At one point I also attended a few Arabic lessons as we had a school offering Arabic, Persian and Hebrew lessons close by. While most classes were during my work hours, there was an introduction to Arabic at 6pm… and, boy oh boy, learning a new alphabet as an adult is something! On top of the new alphabet it was also really interesting to learn the actual words on which many Andalusian names are based (e.g. the Guadalquivir river/canal comes from al-wadi al-kabir) and also see the origin of some French words (e.g. a “toubib” means “doctor” in Arabic is also a slang term for doctor in French and, if I recall correctly, made its way into through the military).

Q&A: Have you ever encountered problems/discrimination as a woman in a STEM field?

So far, I haven’t encountered huge problems or blatant discrimination but, throughout my years in school and then later also during my doctoral studies, I have come across remarks thrown my way related to my gender and it gets tiring really fast. As you can imagine there weren’t many of us girls specialising in mechanical engineering so teachers often felt the need to point out when we did well in class/on a test and also point out that we were girls, as if those were supposed to be mutually exclusive. I had one teacher who felt the need to always ask me, in a very creepy way, just what did I do to manage to get top grades in 3D modelling class even though I was a girl. I wish I could say that I confronted him about his attitude but I just dropped his class and made sure to avoid him for the rest of the year. Later on, when I was the only woman on the team for a project, others felt absolutely fine joking about things such as my always being able to babysit the kids when the group went out for drinks, etc. Eventually I learnt to stand up for myself and make it clear that those kinds of jokes were not really jokes.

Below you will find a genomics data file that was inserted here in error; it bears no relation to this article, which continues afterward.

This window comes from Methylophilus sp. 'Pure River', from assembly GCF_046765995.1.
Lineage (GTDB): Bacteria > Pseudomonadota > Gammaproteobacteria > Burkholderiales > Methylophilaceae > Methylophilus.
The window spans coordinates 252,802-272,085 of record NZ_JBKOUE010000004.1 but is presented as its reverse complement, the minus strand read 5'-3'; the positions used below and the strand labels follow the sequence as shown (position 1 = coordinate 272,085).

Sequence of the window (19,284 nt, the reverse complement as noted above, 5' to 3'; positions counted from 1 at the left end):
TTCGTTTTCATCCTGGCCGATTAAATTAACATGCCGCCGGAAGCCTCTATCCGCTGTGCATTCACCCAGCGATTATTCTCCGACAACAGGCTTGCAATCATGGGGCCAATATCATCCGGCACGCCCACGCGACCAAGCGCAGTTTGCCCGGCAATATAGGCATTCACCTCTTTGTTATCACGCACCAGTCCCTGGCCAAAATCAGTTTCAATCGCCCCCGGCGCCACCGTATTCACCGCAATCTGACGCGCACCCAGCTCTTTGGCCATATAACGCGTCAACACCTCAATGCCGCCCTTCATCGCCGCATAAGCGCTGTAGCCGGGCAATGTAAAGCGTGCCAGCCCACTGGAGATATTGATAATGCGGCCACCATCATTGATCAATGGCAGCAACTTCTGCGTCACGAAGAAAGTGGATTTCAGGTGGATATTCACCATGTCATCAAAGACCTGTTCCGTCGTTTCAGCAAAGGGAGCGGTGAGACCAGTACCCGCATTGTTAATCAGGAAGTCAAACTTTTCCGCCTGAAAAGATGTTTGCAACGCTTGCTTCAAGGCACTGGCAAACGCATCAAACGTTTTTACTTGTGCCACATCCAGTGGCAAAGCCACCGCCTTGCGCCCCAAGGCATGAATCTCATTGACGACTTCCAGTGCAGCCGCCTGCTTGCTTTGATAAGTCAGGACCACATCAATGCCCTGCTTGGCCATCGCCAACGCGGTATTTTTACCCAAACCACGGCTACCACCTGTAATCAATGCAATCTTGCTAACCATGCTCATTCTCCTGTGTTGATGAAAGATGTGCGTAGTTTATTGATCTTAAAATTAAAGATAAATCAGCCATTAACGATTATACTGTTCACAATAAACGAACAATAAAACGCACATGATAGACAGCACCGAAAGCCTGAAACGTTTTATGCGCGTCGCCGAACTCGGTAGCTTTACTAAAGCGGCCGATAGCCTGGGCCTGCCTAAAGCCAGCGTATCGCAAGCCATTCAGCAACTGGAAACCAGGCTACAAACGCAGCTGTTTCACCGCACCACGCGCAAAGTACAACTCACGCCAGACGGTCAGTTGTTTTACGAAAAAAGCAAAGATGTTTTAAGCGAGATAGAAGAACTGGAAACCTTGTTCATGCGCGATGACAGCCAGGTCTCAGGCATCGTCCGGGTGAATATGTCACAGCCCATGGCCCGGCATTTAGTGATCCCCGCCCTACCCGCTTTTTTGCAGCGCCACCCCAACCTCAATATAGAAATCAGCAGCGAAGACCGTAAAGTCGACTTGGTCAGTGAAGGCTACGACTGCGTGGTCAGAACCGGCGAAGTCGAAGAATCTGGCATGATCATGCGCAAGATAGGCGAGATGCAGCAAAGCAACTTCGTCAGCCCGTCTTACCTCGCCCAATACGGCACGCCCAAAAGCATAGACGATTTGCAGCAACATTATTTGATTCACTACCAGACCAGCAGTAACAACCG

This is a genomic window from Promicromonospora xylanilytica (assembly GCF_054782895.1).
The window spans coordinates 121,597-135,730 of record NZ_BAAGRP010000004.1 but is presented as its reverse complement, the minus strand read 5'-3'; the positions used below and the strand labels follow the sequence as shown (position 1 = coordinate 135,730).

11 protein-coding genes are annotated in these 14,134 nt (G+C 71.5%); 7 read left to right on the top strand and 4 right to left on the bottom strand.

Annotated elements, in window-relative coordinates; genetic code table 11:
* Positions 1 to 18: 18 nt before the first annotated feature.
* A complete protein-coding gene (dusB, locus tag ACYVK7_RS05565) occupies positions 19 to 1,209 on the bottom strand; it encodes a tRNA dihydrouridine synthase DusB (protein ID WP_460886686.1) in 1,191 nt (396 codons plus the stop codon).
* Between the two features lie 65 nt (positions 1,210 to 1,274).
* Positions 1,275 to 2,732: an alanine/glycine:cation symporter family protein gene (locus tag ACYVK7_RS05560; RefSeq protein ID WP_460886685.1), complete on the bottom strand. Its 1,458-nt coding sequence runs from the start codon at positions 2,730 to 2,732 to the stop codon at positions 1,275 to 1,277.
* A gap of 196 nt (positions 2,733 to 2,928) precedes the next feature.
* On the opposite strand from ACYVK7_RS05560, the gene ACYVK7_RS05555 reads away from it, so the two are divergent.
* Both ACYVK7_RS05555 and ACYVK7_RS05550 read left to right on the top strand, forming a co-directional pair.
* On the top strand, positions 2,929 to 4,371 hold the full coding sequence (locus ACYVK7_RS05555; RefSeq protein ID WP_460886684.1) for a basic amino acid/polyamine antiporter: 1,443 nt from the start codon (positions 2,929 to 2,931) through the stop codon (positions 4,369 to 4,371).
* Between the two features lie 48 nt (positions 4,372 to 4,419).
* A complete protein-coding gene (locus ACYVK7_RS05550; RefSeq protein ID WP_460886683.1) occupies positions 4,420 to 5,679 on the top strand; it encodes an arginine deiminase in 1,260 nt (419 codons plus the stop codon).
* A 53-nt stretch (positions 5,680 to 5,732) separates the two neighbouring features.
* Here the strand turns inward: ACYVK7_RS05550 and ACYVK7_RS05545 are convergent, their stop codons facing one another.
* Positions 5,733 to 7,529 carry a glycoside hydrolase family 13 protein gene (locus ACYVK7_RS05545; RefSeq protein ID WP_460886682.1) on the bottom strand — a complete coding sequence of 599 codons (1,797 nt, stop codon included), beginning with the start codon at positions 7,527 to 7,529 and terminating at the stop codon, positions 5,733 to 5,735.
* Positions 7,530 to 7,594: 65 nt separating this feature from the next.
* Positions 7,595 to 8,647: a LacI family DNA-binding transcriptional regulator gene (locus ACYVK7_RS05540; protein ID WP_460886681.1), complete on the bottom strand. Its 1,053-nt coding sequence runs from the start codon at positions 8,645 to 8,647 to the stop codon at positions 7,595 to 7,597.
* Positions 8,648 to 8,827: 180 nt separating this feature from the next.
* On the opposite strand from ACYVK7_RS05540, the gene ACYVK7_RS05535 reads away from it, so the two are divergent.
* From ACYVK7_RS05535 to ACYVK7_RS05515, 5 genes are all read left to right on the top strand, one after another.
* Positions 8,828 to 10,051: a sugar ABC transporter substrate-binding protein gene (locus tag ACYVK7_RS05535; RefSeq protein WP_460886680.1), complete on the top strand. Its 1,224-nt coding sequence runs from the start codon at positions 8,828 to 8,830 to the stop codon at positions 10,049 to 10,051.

Over the years and at my previous jobs, I also grew frustrated with the fact that all my bosses/supervisors were men, their bosses were men, etc. Even though there were nice powerpoint presentations about how they were making an effort to have more women in top spots, I didn’t see it happen on the ground. I won’t lie, part of the appeal of my current job was that my supervisor and her boss were women. Of course, if looking at the institute as a whole, there are still more men than women at as group/unit leaders but it feels different to me!

Q&A: Were you a good student in school?

I was a good student in the sense that I generally did my homework and did not disrupt classes. I was also that one student who would sit at the front of the class because I’ve always learnt best by hearing something explained to me rather than reading about it (I get distracted way too easily when reading, even today).